Tuesday, Dec 26, 2023

Kohraa, Jubilee, Trial by Fire: As web series trumped films in 2023, Shubhra Gupta picks the year’s best

The best web-series trumped the best movies of the year in the way they were backed by solid, layered, meaningful writing, with proper character arcs and motivations built in.

Here is Shubhra Gupta's list of best web series in 2023.Here is Shubhra Gupta's list of best web series in 2023.

Looking back at 2023, OTT-wise, it’s clear that in the most crucial manner, the best web series trumped the best movies of the year in the way they were backed by solid, layered, meaningful writing, with proper character arcs and motivations built in.

Just look at ‘Kohraa’, by far my top show of this year. A brilliant collaboration by Sudeep Sharma, Randeep Jha, Diggi Sisodia and Gunjit Chopra, it used a murder as a peg to hang a compelling character-study in a very specific time and place. The five-part series opens with a body in a fog-laden field in a Punjab village : the discovery leads to seemingly disparate people connected by dark secrets, with a parallel thread of drugs and mobsters. In a great ensemble cast – Suvinder Vicky, Barun Sobti, Manish Chaudhary, Varun Badola, Harleen Sethi, Rachel Shelly– the former towers over the rest.

Vikarmaditya Motwane’s ‘Jubilee’ is a joy: a detailed, doused-in-affection, piercingly nostalgic re-creation of a time ( late 40s and 50s) when the Hindi film industry was coming into its own, with its powerful studio mavens, sultry seductresses, noble heroes and black villains. The brief pre-Independence slice becomes the full loaf, expertly sliced and diced by Motwane and writer Atul Sabharwal, as we bounce alongside Aparshakti Khurrana as the star-in-waiting, Prosenjit Roy as the star-maker, Aditi Rao Hydari as the woman who loves and loses, Ram Kapoor as the oily man with the money, Wamiqa Gabbi as the good-hearted minx with ambition, and a couple of riveting new faces, in Nandish Singh Sandhu and Sidhant Gupta.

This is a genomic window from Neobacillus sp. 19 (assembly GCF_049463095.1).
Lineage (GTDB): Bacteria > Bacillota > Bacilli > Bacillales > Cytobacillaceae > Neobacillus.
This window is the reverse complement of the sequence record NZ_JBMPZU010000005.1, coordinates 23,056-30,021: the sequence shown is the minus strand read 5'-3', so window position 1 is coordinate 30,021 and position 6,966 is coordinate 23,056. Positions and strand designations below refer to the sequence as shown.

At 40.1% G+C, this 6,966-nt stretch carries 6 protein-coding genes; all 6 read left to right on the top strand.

Trial By Fire
Showrun and directed by Prashant Nair along with Randeep Jha and Avani Deshpande, ‘Trial By Fire’ takes us back to that black day in 1997 when a fire in a South Delhi theatre claimed 59 lives. Abhay Deol and Rajshri Deshpande play the real-life Krishnamoorthi couple who lost both their teenage children in that senseless, completely avoidable tragedy. That it was not a mere accident but brazen criminal negligence on the part of the theatre’s staff as well as the owners, has been the burden of Shekhar and Neelam Krishnamoorthy’s long, arduous fight against one of the most powerful builder conglomerates in India, and both Deol and Desphpande are stellar in their difficult roles. Their unending struggle and resilience over the years is moving and inspirational: their fight is still not over.

Kaala Paani
Kaala Paani, directed by Amit Golani and Sameer Saxena, is fictional yet frighteningly real. Set in the near future in picturesque Andamans, it is about a deadly disease which spreads amongst humans, for which there is no cure. But even worse than the killer virus is the profiteering corporation whose depredations have caused nature to rebel: you can overlook the few bumpy patches in the way the whole comes together in this beautifully-shot, immersive cautionary tale against human greed.

Festive offer